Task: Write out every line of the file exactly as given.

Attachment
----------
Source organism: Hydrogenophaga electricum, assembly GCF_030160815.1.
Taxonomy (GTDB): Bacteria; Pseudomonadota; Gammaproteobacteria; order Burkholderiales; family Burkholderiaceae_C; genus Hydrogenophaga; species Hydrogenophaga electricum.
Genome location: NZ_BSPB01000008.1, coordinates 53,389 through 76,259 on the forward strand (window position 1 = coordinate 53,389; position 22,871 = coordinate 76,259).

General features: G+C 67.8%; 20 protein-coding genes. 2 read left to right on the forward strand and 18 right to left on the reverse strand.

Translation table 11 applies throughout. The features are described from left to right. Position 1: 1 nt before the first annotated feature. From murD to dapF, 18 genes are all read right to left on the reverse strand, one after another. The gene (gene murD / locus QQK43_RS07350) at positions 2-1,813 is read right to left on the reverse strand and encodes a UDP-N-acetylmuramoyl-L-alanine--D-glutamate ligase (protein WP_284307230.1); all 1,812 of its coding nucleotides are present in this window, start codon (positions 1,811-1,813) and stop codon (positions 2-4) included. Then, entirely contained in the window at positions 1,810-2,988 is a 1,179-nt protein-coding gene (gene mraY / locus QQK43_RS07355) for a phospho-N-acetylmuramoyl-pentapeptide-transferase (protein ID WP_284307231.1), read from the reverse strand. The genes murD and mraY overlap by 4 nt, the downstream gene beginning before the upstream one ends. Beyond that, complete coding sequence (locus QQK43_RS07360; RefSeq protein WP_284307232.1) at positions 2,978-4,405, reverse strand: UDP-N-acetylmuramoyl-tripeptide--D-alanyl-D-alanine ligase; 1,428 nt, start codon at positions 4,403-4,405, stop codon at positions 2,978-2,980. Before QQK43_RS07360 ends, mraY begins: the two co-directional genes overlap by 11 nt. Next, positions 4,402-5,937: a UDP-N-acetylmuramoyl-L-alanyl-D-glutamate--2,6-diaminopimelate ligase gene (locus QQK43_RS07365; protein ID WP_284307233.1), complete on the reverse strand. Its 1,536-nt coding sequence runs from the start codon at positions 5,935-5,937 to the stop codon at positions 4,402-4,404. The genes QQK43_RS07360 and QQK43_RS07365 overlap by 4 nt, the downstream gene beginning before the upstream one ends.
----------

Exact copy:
Source organism: Hydrogenophaga electricum, assembly GCF_030160815.1.
Taxonomy (GTDB): Bacteria; Pseudomonadota; Gammaproteobacteria; order Burkholderiales; family Burkholderiaceae_C; genus Hydrogenophaga; species Hydrogenophaga electricum.
Genome location: NZ_BSPB01000008.1, coordinates 53,389 through 76,259 on the forward strand (window position 1 = coordinate 53,389; position 22,871 = coordinate 76,259).

General features: G+C 67.8%; 20 protein-coding genes. 2 read left to right on the forward strand and 18 right to left on the reverse strand.

Translation table 11 applies throughout. The features are described from left to right. Position 1: 1 nt before the first annotated feature. From murD to dapF, 18 genes are all read right to left on the reverse strand, one after another. The gene (gene murD / locus QQK43_RS07350) at positions 2-1,813 is read right to left on the reverse strand and encodes a UDP-N-acetylmuramoyl-L-alanine--D-glutamate ligase (protein WP_284307230.1); all 1,812 of its coding nucleotides are present in this window, start codon (positions 1,811-1,813) and stop codon (positions 2-4) included. Then, entirely contained in the window at positions 1,810-2,988 is a 1,179-nt protein-coding gene (gene mraY / locus QQK43_RS07355) for a phospho-N-acetylmuramoyl-pentapeptide-transferase (protein ID WP_284307231.1), read from the reverse strand. The genes murD and mraY overlap by 4 nt, the downstream gene beginning before the upstream one ends. Beyond that, complete coding sequence (locus QQK43_RS07360; RefSeq protein WP_284307232.1) at positions 2,978-4,405, reverse strand: UDP-N-acetylmuramoyl-tripeptide--D-alanyl-D-alanine ligase; 1,428 nt, start codon at positions 4,403-4,405, stop codon at positions 2,978-2,980. Before QQK43_RS07360 ends, mraY begins: the two co-directional genes overlap by 11 nt. Next, positions 4,402-5,937: a UDP-N-acetylmuramoyl-L-alanyl-D-glutamate--2,6-diaminopimelate ligase gene (locus QQK43_RS07365; protein ID WP_284307233.1), complete on the reverse strand. Its 1,536-nt coding sequence runs from the start codon at positions 5,935-5,937 to the stop codon at positions 4,402-4,404. The genes QQK43_RS07360 and QQK43_RS07365 overlap by 4 nt, the downstream gene beginning before the upstream one ends.